Wednesday, March 14, 2007

Soot Bull Jeep, Koreatown - Dinner In A Chimney

Driving through Koreatown, my eyes are constantly wandering around, looking around at potential places to eat. Most are in Korean, some are in Spanish. But there's one place that will blind you with it's large sans serif typeface - as bold as the Hollywood sign. Say hello to 'Soot Bull Jeep'. For some reason, I'm always interested in this simple yet eye-catching sign. Maybe it's the fact that the korean translation actually exists in the english language. And it's just fun to say. Oh the joy. (I'm easily amused.)

A few weeks later, our good friend Colleen Cuisine and her husband told us about Soot Bull Jeep. I stopped going to Manna Korean BBQ on Olympic/Western because the meat quality is lacking, plus that stupid techno birthday song makes you want to rip your veins out. My place for Korean BBQ is either Shik Do Rak (where square rice noodles, called dok bo sam, were first appearing in Koreatown) and Tahoe Galbi. Tahoe Galbi is pretty good for the $14.99 AYCE bracket. It's pretty nice inside. I've noticed that if you sit in the patio, you can get the charcoal-style bbq grills which I love. Indoors, you're stuck with the conventional gas grills. From that point on, I only like grilling over charcoal. But the problem with the AYCE places is that they rarely marinate their meat because they are too busy sending out brigades of meat. If they do marinate, the meat would have a very light taste. You really get what you pay for at these places.

For a change, J and I decided to not gluttonize ourselves at a korean AYCE restaurant, and headed over to Soot Bull Jeep. SBJ is located on 8th and Catalina, clothed in bricks and slightly tinted windows. The restaurant looks big on the outside because it's occupying two spaces, but isn't that deep. If you remove the windows and sign, you can see that the bricks and consistent billow of smoke make SBJ look like a chimney. As a pre-dinner ritual, I rubbed my hands together in delight and opened the door for J. And WHOOOMP!

We were hit by the Korean BBQ Train. *Cough Cough* Damn, that was some garlicky, tasty meat in the air. And jesus, this place was freaking smoky. You would think there is a fire burning ablaze in here. I think I just got a preview of my lungs! The place was so smoky, that even the people looked gray.

The Interior of a Chimney/Tailpipe/Berkeley Student's Dorm/My Lungs
Notice the haze by the lights. Notice all the people coughing. Yes, good eats. *Cough Cough*

Within minutes, we were seated and the waitress slapped some menus down for us. Few minutes later, she was back with all of the korean fixings, banchan. I love banchan - I can just eat this straight as a meal. SBJ's banchan is very mediocre though, but I think it's made this way so that the main dish, beef, isn't overpowered.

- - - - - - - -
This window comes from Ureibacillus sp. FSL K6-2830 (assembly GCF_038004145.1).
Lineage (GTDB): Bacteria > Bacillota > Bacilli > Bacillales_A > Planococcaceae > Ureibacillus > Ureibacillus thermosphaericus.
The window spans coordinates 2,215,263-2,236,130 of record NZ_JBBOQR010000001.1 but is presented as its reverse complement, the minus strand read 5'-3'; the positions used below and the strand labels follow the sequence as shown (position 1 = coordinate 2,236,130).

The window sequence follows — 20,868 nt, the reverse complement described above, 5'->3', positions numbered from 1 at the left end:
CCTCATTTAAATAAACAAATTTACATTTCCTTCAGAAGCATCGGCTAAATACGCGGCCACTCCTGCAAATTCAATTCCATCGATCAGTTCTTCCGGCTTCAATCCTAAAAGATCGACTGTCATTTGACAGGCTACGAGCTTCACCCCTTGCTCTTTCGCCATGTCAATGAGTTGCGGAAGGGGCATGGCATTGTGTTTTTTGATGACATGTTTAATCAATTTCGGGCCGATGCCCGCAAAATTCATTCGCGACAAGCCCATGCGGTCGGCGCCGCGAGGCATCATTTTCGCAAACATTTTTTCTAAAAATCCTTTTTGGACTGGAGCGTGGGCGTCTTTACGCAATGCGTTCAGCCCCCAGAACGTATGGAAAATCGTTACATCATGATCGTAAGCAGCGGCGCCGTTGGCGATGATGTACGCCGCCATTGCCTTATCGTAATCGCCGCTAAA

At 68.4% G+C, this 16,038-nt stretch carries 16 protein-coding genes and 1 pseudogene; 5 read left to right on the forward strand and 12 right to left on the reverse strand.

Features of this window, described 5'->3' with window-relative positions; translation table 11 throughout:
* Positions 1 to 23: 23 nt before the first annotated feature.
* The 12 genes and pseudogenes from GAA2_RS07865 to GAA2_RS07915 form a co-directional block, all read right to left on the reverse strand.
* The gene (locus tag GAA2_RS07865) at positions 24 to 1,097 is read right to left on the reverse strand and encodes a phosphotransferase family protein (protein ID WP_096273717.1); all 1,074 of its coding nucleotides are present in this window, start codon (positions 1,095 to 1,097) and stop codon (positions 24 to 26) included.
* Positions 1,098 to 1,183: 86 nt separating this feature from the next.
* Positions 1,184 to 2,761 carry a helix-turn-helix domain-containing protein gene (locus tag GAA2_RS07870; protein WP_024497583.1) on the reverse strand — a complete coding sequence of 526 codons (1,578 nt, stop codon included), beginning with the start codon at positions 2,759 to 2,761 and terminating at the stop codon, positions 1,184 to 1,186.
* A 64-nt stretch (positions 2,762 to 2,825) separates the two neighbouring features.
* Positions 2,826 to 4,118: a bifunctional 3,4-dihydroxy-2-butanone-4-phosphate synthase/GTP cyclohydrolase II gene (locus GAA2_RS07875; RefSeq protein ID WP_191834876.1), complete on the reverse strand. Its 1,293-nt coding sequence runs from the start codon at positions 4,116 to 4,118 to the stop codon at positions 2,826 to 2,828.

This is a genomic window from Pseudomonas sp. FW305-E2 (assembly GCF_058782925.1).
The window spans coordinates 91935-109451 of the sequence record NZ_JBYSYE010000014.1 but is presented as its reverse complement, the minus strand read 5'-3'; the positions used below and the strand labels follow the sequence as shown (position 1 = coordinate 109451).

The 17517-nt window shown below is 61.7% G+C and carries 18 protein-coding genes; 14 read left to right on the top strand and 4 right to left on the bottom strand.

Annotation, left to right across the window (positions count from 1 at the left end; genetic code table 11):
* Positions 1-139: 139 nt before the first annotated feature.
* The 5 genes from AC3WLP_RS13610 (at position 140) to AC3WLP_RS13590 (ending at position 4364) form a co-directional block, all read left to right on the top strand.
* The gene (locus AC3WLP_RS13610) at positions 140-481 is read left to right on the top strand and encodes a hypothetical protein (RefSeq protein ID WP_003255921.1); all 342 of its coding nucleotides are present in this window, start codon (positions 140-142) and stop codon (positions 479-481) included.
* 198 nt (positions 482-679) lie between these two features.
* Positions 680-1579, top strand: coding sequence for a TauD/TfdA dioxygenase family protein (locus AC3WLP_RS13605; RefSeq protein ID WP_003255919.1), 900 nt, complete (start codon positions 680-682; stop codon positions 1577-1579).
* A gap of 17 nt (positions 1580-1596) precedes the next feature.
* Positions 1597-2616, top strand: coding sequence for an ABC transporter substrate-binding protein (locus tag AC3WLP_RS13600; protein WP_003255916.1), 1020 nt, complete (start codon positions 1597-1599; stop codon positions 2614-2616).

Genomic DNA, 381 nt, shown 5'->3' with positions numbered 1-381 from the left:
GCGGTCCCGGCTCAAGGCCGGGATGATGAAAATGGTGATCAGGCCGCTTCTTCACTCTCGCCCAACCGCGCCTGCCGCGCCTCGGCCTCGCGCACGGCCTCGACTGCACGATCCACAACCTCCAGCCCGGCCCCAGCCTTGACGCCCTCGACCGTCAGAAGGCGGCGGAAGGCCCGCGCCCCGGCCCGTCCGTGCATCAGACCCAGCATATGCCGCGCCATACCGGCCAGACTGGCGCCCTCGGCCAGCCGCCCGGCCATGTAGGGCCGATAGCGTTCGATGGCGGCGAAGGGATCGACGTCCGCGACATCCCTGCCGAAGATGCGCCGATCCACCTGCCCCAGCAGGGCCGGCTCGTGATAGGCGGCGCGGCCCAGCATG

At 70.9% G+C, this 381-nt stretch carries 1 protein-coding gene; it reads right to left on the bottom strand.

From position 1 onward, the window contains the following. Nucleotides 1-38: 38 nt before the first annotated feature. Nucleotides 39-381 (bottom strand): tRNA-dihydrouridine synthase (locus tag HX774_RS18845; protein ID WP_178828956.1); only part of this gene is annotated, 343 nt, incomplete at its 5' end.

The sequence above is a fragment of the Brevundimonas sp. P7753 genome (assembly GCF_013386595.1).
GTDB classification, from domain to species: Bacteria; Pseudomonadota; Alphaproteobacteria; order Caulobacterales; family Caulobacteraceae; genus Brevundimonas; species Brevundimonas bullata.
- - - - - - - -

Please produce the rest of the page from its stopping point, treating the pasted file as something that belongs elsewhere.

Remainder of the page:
SBJ has a nice selection of meats and seafood to choose from. Since this was our first time, we had to give SBJ the simple kalbi benchmark test. If they can make a nice kalbi, it's likely that the rest of their food is edible. In the case of a pho restaurant, if the pho doesn't taste good, it says a lot about the rest of things on their menu. We chose the marinated kalbi and beef tongue. My trip to Japan and frequent dining at Musha made beef tongue a hot commodity. Almost every table had the grilled squid and some sort of stew in a metal pot (chi-gae/tang). I'll try that next time. *Cough Cough*

Beef Getting A Tan
The kalbi steak was marinated beautifully and tasted delicious. I like to grill my meat on the rare side because I like tasting the beef more than the marinade. Over-marinating of meat is a common technique in restaurants used to cover up lower grade meat which makes it edible, therefore keeping food costs low. After we finished the meat, we grilled the kalbi bone for a few minutes, and the waitress came over with a pair of scissors to cut the tendon off the bone. It was chewy, but very good. As for the tongue, they were sliced a little too thick but that didn't stop me from finishing the whole plate myself. Because beef tongue is a chewier piece of meat, it's critical that you get carpaccio-thin slices to ensure that you don't dislocate your jaw from chewing. *Cough Cough*

A Beautiful Shot of Beef Beach
When eating with others, it's better to use tongs to flip the meat - not your own chopsticks. *Cough Cough*

Garlic Goodness
SBJ has no regard for the way you're going to smell after eating there, only that you're having an optimal bbq experience. So they offer garlic in a foil cup with sesame oil. It goes well very well with the beef. SBJ also does not serve the square rice noodles like Tahoe, Manna and Shik Do Rak, but instead give you romaine lettuce. I actually prefer this over the rice noodles which you fill you up faster. A tip in eating korean bbq with lettuce wraps. Dip your grilled meat in the soy/vinegar sauce, salt/pepper oil, bean paste (den jang), add some of the spiced, scallion salad and wrap all of that in your romaine lettuce for a korean-style taco. For spice, add a piece of kimchi. So good.